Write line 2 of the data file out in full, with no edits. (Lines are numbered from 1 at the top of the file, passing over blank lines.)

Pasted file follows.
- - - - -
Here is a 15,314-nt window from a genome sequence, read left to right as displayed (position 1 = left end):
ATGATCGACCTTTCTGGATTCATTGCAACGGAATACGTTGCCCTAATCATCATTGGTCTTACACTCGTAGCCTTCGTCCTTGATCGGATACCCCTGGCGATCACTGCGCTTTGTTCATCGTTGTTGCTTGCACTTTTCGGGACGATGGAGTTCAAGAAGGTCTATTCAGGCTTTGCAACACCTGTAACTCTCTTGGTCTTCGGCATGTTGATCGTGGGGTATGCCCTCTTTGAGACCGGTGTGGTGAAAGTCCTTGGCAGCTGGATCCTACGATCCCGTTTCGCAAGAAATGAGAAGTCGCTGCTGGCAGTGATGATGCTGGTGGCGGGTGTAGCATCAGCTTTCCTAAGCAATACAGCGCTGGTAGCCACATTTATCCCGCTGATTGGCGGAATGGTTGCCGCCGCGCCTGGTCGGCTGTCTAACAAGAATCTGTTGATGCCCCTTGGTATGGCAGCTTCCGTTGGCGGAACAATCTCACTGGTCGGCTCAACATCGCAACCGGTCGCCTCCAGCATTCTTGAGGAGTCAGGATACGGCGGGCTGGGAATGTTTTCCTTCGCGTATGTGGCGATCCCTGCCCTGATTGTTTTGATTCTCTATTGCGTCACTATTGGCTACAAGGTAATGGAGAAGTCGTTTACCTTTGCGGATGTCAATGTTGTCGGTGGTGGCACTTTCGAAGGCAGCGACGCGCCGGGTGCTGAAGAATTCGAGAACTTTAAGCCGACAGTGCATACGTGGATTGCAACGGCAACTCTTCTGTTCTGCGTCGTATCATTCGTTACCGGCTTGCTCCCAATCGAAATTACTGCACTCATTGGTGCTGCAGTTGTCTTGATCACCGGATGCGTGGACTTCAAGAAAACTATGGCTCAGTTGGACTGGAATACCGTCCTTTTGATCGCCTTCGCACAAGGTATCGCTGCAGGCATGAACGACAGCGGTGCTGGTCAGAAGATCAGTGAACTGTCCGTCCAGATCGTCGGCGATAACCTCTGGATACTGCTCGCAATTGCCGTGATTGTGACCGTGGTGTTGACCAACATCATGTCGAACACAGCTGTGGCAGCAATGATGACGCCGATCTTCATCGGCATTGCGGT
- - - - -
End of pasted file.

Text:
ATGATCGACCTTTCTGGATTCATTGCAACGGAATACGTTGCCCTAATCATCATTGGTCTTACACTCGTAGCCTTCGTCCTTGATCGGATACCCCTGGCGATCACTGCGCTTTGTTCATCGTTGTTGCTTGCACTTTTCGGGACGATGGAGTTCAAGAAGGTCTATTCAGGCTTTGCAACACCTGTAACTCTCTTGGTCTTCGGCATGTTGATCGTGGGGTATGCCCTCTTTGAGACCGGTGTGGTGAAAGTCCTTGGCAGCTGGATCCTACGATCCCGTTTCGCAAGAAATGAGAAGTCGCTGCTGGCAGTGATGATGCTGGTGGCGGGTGTAGCATCAGCTTTCCTAAGCAATACAGCGCTGGTAGCCACATTTATCCCGCTGATTGGCGGAATGGTTGCCGCCGCGCCTGGTCGGCTGTCTAACAAGAATCTGTTGATGCCCCTTGGTATGGCAGCTTCCGTTGGCGGAACAATCTCACTGGTCGGCTCAACATCGCAACCGGTCGCCTCCAGCATTCTTGAGGAGTCAGGATACGGCGGGCTGGGAATGTTTTCCTTCGCGTATGTGGCGATCCCTGCCCTGATTGTTTTGATTCTCTATTGCGTCACTATTGGCTACAAGGTAATGGAGAAGTCGTTTACCTTTGCGGATGTCAATGTTGTCGGTGGTGGCACTTTCGAAGGCAGCGACGCGCCGGGTGCTGAAGAATTCGAGAACTTTAAGCCGACAGTGCATACGTGGATTGCAACGGCAACTCTTCTGTTCTGCGTCGTATCATTCGTTACCGGCTTGCTCCCAATCGAAATTACTGCACTCATTGGTGCTGCAGTTGTCTTGATCACCGGATGCGTGGACTTCAAGAAAACTATGGCTCAGTTGGACTGGAATACCGTCCTTTTGATCGCCTTCGCACAAGGTATCGCTGCAGGCATGAACGACAGCGGTGCTGGTCAGAAGATCAGTGAACTGTCCGTCCAGATCGTCGGCGATAACCTCTGGATACTGCTCGCAATTGCCGTGATTGTGACCGTGGTGTTGACCAACATCATGTCGAACACAGCTGTGGCAGCAATGATGACGCCGATCTTCATCGGCATTGCGGT